Sunnyside community mourns victims of Texas school shooting

Sunnyside vigil Uvalde Texas school shooting
Local kids, parents and community leaders gather at Lou Lodati Park in Sunnyside to rally against gun violence in schools. (Photo by Kevin Kiprovski)

Sunnyside parents and educators held a vigil Tuesday night, May 31, at Lou Lodati Park to honor the 19 elementary students and two teachers killed last week in Uvalde, Texas. 

Councilwoman Julie Won, the Sunnyside Parents Facebook group and the Sunnyside, Woodside Action Group (SWAG) worked together to host the remembrance, while calling on elected officials at every level of government to change gun laws. 

“As a new mom, listening to toddlers talk about school shooter drills where they stuff their bodies into cubbies or hide under desks breaks my heart,” Won said. “Ten years since Sandy Hook, nothing has changed to prevent the lives of children being slaughtered by a school shooter.”

Michelle Lee Nix, an organizer, said that the somber night was very emotional but necessary to help each other get through yet another tragedy.

“We heard a lot of families in Sunnyside and Woodside expressing their grief,” Nix said. “Since we all have families and so many schools in the neighborhood we wanted to help each other through it.”

Sunnyside vigil Uvalde Texas school shooting
Kids make signs saying “keep us safe” and “kids like fun not guns” at Sunnyside rally Tuesday, May 31. (Photo by Melissa Bair)

Ten years ago, the Sunnyside community came together to hold a candlelight vigil for the victims of the Sandy Hook shooting, which took the lives of two people with close ties to the community. 

Nix said that the community is extremely frustrated that a decade later, they are still mourning children who have been senselessly massacred at school.

“Everyone’s just really angry that our kids are becoming so placid,” Nix said. “It doesn’t seem to bother them anymore and that’s really scary.”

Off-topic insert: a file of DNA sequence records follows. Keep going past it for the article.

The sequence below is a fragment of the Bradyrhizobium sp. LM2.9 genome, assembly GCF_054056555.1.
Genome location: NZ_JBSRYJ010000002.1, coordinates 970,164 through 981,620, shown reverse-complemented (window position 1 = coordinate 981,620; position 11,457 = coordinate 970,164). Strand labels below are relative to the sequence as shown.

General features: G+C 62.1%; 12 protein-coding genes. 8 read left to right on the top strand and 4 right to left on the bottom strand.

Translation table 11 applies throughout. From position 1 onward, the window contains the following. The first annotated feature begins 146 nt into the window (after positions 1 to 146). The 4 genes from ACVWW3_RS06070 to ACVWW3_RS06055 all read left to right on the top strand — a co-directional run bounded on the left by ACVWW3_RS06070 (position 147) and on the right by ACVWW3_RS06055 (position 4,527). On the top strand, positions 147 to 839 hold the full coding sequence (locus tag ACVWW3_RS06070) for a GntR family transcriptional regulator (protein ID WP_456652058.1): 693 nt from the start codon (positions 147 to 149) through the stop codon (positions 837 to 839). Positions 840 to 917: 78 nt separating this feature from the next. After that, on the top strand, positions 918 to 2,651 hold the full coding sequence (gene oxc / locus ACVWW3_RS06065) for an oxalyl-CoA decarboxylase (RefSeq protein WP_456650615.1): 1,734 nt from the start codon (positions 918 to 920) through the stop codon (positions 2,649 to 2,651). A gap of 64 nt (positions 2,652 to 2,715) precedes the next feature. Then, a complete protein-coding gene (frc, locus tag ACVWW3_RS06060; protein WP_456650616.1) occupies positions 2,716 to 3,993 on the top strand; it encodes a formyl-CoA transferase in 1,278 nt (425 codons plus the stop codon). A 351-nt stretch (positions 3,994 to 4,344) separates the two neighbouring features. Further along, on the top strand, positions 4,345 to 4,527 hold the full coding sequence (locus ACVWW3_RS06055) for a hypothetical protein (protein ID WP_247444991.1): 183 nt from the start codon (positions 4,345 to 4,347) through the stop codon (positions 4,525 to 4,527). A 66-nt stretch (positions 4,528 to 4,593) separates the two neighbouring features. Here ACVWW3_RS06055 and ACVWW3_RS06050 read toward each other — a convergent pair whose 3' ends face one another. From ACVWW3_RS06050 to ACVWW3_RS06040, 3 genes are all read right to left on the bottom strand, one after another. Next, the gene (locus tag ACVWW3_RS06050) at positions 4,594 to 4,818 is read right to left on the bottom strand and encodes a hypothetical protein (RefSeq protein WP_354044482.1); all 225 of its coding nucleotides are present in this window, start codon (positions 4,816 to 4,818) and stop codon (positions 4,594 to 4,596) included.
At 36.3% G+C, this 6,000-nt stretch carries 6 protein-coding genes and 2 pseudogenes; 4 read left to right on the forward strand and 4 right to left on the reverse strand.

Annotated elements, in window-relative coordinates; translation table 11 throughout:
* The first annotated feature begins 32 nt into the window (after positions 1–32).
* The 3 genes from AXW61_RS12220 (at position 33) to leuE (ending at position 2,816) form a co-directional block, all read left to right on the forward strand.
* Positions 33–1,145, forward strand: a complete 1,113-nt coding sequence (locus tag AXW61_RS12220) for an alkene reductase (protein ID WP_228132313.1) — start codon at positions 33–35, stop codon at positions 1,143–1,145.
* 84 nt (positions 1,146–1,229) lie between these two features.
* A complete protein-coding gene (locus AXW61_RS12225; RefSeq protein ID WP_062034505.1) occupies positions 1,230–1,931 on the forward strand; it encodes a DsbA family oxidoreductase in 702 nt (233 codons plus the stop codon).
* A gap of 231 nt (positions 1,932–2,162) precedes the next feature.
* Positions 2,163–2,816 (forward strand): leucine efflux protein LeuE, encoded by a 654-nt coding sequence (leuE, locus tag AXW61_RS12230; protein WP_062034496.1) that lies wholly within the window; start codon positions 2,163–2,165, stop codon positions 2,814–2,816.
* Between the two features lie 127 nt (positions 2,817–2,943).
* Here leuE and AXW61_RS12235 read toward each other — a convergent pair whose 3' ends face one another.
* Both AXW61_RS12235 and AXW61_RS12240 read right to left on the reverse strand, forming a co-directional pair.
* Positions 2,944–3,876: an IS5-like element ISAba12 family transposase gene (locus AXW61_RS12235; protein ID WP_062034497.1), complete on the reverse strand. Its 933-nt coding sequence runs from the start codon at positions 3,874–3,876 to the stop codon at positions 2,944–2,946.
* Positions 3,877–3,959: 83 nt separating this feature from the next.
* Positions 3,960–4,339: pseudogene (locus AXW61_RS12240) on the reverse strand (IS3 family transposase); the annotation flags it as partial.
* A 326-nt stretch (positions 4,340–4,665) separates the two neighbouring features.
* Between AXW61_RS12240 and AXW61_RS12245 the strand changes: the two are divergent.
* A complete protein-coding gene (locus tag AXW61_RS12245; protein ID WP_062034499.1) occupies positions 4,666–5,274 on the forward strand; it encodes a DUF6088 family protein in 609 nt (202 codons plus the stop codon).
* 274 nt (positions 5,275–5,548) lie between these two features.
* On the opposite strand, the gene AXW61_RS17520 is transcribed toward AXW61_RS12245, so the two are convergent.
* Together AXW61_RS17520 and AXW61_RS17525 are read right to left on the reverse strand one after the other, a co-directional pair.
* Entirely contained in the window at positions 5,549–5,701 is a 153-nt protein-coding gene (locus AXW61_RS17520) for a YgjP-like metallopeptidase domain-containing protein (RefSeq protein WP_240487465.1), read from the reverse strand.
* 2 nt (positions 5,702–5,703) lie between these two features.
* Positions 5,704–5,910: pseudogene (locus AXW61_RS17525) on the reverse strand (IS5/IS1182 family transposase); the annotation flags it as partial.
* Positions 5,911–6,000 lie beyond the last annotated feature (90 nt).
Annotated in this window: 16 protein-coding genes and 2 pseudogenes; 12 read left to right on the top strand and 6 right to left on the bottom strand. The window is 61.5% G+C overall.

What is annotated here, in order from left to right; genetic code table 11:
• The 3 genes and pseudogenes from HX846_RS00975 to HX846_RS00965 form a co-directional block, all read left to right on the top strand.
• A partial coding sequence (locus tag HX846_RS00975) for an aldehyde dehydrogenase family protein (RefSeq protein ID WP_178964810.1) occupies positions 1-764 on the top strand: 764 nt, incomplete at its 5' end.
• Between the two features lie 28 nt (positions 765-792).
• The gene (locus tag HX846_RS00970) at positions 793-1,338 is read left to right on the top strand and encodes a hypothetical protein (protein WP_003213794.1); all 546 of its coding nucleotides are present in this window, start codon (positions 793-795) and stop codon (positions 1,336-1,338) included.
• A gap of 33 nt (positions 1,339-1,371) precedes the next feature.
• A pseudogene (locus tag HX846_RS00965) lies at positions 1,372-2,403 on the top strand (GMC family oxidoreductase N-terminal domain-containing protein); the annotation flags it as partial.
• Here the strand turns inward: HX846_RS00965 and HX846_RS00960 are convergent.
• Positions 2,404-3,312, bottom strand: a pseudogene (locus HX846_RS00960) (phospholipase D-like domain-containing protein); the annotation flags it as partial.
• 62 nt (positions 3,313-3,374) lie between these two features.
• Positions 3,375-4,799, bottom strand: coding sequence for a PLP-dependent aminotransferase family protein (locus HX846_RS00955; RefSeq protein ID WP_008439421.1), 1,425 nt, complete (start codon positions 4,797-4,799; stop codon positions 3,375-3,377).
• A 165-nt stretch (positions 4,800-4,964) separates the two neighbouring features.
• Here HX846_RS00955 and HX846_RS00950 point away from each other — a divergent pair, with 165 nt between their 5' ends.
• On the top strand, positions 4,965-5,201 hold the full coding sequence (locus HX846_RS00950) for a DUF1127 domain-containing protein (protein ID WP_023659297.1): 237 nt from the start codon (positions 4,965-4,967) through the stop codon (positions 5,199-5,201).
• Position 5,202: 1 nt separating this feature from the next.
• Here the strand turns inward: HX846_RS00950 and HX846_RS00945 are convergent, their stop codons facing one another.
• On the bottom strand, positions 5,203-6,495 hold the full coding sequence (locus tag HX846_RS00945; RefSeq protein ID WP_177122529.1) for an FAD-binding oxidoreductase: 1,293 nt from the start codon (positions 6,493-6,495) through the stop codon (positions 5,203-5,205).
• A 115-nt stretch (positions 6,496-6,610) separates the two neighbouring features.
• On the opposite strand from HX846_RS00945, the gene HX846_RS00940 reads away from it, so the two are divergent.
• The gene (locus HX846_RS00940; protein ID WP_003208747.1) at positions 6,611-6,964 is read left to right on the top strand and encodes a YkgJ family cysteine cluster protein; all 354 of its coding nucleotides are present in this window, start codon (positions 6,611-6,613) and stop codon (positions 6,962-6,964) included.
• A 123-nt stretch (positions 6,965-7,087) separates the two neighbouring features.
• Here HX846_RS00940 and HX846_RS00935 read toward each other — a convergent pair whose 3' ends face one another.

Nix, fraught with emotion, said that she’s terrified by the thought of her own children not returning home from school one day. Nix has two kids — a sixth-grader and a 7-year-old daughter in second grade — who both attend the Ella Baker School in Manhattan. 

“You send them out to school, you pack them lunch, but you just don’t know if they’re going to come back,” Nix said. “I am so grateful to all the teachers for getting us through everything else and now they have to protect our kids.”

Lucia Diaz, a Sunnyside resident and P.S. 122 seventh-grader, said that this tragedy has affected her personally and said she couldn’t imagine “witnessing something like that or losing someone that close to you.” 

“Even though it was thousands of miles away, here in New York, it still affects me,” Diaz said. “Distance means nothing when lives are at stake. But I refuse to live in terror. I refuse to sit here in a sinkhole of panic.”

Diaz called for action to save the lives of her fellow students and millions of others.  

Organizers and attendees agreed to start a letter-writing campaign to Senate Majority Leader Chuck Schumer and other electeds to pass the HR8 Bipartisan Background Check Act of 2021.

“A mom should never have to hesitate to send their child to school in fear that they’ll never return,” Won said. “We must strengthen gun control to protect our kids. I refuse to continue to normalize fear and trauma to students by teaching them a school shooting may happen any day and it’s up to you to stay alive. Go into a cubby or desk, maybe, just maybe, you’ll be lucky to not get shot.”